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Higher electricity disclosure threshold to stay

08 July 2021

The Electricity Authority (EA) wants to make permanent a temporary change made under urgency in January this year to the disclosure regime in the Electricity Industry Participation Code (Code).

Submissions on the consultation paper close on 3 August.

Disclosure regime

The regime applies to all electricity market participants – from large generators to distributed energy resource owners – and imposes continuous disclosure obligations in relation to wholesale market information that is about the participant and is held by the participant. 

Participants are required to make such information publicly available as soon as practicable, subject to limited exceptions (e.g. if the information concerns an incomplete negotiation or the participant is legally bound to maintain confidentiality).

The clause as first written created an obligation to disclose where the participant expects, or ought reasonably to expect, that the information, if made available to the public, will have a material impact on prices.

But this was changed from will have to likely to have, effective from 29 January and with an expiry date of 5 April 2021 in anticipation of a tight supply situation this year. As the change was made under urgency, the EA was not obliged to consult on it.

The EA was responding to a decision by the Rulings Panel in January this year in which the Panel observed that the will have threshold may be too high.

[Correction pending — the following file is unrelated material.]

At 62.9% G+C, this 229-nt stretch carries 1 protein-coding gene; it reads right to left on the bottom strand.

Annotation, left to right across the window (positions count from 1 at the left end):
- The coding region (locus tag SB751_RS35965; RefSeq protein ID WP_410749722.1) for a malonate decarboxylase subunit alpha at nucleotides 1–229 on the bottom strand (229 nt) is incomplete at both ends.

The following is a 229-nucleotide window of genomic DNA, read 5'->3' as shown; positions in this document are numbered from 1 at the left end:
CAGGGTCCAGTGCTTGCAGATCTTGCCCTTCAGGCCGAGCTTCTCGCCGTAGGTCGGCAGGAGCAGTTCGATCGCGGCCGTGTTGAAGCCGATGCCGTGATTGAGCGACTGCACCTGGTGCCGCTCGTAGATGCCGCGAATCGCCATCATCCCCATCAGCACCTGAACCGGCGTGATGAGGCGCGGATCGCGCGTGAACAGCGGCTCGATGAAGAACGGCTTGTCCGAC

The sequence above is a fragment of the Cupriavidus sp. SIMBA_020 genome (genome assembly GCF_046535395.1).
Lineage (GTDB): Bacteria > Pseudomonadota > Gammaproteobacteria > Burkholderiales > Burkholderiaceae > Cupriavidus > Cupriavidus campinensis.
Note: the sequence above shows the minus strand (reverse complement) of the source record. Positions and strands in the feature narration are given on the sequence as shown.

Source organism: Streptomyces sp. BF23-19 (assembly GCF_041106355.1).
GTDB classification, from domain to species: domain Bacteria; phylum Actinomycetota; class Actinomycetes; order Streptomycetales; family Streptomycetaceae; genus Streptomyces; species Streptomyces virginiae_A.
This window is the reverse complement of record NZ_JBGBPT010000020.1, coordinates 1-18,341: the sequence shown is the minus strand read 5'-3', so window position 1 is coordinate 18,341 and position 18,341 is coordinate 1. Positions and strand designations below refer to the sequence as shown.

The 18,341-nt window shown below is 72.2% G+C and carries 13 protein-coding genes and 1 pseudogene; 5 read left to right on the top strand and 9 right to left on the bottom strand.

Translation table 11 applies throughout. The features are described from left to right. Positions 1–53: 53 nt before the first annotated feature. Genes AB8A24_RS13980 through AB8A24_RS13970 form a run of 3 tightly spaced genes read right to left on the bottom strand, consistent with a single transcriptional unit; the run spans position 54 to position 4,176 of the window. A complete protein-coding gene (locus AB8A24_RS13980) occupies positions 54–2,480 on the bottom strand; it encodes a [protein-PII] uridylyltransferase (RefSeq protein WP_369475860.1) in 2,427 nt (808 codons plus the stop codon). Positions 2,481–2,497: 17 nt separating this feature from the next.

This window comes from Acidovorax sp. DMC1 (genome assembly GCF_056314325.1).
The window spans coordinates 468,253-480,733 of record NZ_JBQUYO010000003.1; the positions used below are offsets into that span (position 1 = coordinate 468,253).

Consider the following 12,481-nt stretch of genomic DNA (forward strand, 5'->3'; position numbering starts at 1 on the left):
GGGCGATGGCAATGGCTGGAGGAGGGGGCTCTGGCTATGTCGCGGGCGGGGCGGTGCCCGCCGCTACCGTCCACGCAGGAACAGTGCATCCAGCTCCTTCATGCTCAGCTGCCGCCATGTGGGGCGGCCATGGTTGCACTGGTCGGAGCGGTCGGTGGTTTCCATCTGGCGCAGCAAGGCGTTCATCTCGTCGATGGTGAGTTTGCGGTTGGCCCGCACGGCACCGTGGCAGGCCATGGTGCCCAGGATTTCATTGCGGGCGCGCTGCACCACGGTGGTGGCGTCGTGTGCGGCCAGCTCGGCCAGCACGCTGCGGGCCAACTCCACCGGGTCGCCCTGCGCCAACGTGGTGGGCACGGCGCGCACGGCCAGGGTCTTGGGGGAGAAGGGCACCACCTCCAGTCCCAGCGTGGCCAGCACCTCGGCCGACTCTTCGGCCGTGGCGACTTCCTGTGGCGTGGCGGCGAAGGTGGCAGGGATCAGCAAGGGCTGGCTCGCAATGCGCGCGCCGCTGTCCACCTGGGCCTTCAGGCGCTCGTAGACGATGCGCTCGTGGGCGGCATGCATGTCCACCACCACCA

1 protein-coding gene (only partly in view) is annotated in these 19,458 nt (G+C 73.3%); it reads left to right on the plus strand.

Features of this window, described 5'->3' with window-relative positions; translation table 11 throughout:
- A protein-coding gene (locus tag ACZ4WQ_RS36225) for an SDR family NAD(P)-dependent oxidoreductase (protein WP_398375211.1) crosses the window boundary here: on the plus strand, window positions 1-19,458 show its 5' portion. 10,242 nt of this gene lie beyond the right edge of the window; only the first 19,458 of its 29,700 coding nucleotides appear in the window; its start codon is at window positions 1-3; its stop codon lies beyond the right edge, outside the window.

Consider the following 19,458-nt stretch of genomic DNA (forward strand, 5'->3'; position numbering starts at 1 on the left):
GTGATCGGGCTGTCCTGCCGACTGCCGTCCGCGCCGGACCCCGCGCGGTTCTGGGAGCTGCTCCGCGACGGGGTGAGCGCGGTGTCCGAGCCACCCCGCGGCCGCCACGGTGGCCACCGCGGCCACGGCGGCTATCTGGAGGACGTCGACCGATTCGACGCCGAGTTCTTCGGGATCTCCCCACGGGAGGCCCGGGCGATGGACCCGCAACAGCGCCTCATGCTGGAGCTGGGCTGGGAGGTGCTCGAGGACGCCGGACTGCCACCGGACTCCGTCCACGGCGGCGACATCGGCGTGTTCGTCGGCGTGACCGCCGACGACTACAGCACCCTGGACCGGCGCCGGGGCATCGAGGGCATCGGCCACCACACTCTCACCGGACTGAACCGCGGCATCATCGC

The EA notes that the change does not represent a change in policy but an attempt to ensure that the wording reflects the EA’s existing policy intent. That said, the EA expects that the amendment will “increase the amount of information classed as ‘disclosure information’”.

Our comment

The EA accepts that a potential downside of the proposed wording will be that it moves the Code further away from the NZX continuous disclosure test. 

This has the practical effect of lowering the continuous disclosure threshold for NZX-listed participants – they will now need to disclose information meeting a lower threshold under the Code, even if such disclosure is not required under NZX rules. This may increase compliance costs for companies which are subject to both regimes. 

In addition, we expect participants to be concerned that:

  • the Code does not define what is meant by a ‘material impact’. It never has, the EA says deliberately because disclosure should be based entirely on the facts. But whether this is still the right approach given the extra scrutiny that the widened threshold will require warrants consideration
  • the threshold now requires participants to make an assessment of likely consequences on the market. In its guidance on applying the disclosure requirements, the EA acknowledges that to apply the test, a participant must “exercise its judgement” and that “the holder of the information is in the best position… to exercise that judgement”. Yet, that exercise of judgement will be tested (potentially by a Rulings Panel) in hindsight.

Chapman Tripp will be pleased to assist should you wish to make a submission.

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